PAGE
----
Now and then, the pen tip is not where the blind drawer thinks. The result in this case is the erroneous location of various facial features.
When I’m drawing blind (that is, without looking at my sketchpad surface), figures often get distorted. Below is an example of a portrait with face parts, proportionate within themselves, but not properly assembled into a whole. The overall effect of this portrait reminds me of the alien character in the movie Alien.
Will, my grandson, got a 12,000 piece Lego set; seemed like 12,000. There were at least a dozen small cellophane packets with different parts inside. Will’s dad had the unenviable task of inventorying the parts as Will did his job as a 5-year old: undoing what his dad was doing. The sketch below is the […]
I was looking directly at the customers in line as I drew them. But the line was moving so fast that I ended up completing one figure with the body parts of another. That is, when a person moved up in line to the cashier and another took his place, I finished the first figure […]
I drew this using a combination of blind and ‘normal’ drawing techniques. The distortion in the girl’s shoulder emphasizes her relaxed attitude. I’m sure that the blind sketching method is responsible for that.
This is an example of the drawings I do without looking at the paper. I have described drawing a family gathering such as this, as akin to drawing a landscape. The outline is virtually the same as a skyline. In most of my ‘blind drawings’, I peek a little bit, to get my bearings. In […]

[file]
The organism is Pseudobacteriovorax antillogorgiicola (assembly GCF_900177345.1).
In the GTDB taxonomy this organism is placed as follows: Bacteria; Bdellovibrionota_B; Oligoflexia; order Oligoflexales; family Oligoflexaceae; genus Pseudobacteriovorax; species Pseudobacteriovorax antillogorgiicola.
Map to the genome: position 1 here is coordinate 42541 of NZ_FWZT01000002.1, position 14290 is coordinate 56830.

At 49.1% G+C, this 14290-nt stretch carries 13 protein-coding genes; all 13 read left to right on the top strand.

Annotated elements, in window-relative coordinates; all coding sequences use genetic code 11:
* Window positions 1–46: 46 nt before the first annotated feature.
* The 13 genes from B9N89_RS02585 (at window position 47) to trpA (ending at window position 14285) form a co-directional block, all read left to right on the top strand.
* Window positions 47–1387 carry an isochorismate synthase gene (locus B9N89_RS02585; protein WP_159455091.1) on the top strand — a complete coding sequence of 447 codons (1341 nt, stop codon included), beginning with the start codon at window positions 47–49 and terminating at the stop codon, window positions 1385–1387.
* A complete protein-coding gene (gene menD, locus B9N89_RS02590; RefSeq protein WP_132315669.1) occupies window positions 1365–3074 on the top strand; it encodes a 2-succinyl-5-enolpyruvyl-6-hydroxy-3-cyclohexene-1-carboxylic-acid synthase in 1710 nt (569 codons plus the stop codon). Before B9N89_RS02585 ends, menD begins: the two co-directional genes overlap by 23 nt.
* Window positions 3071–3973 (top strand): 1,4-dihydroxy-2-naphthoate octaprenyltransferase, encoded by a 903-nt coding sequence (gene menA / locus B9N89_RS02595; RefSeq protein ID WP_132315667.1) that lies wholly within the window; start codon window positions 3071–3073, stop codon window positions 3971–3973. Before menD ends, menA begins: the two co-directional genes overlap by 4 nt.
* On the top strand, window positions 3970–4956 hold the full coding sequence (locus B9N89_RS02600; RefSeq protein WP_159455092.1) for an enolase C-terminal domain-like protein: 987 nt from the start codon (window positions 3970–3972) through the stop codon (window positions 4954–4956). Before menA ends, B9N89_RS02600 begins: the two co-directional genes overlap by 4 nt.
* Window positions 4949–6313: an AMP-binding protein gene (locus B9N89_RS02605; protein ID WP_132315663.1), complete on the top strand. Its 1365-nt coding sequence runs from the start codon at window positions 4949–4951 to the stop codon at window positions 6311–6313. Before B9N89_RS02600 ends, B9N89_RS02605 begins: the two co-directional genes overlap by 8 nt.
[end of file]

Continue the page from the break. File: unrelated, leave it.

I carefully outlined the two left-most figures and added some internal features. I drew the mustache on the next figure very quickly, along with the rest of the face. As for the fourth person, I drew him with tentative strokes, a totally different technique than I used for the first two portraits.
My sketching was proceeding nicely. I had reached the right balance of blind and non-blind sketching for the first three figures (starting at the left-hand side of the paper). For some reason, my sketch of the final character got out of control. I think it was that person’s sharp features. Drawn blind, they contributed to […]
This is a sketch of a reclining man turned into a figure with distorted features. The distortions were unintentional (if not unconscious) since they were not directed by the eye.
Here are a couple of characters. The blind drawing technique allows my hand to have its say in expressing myself.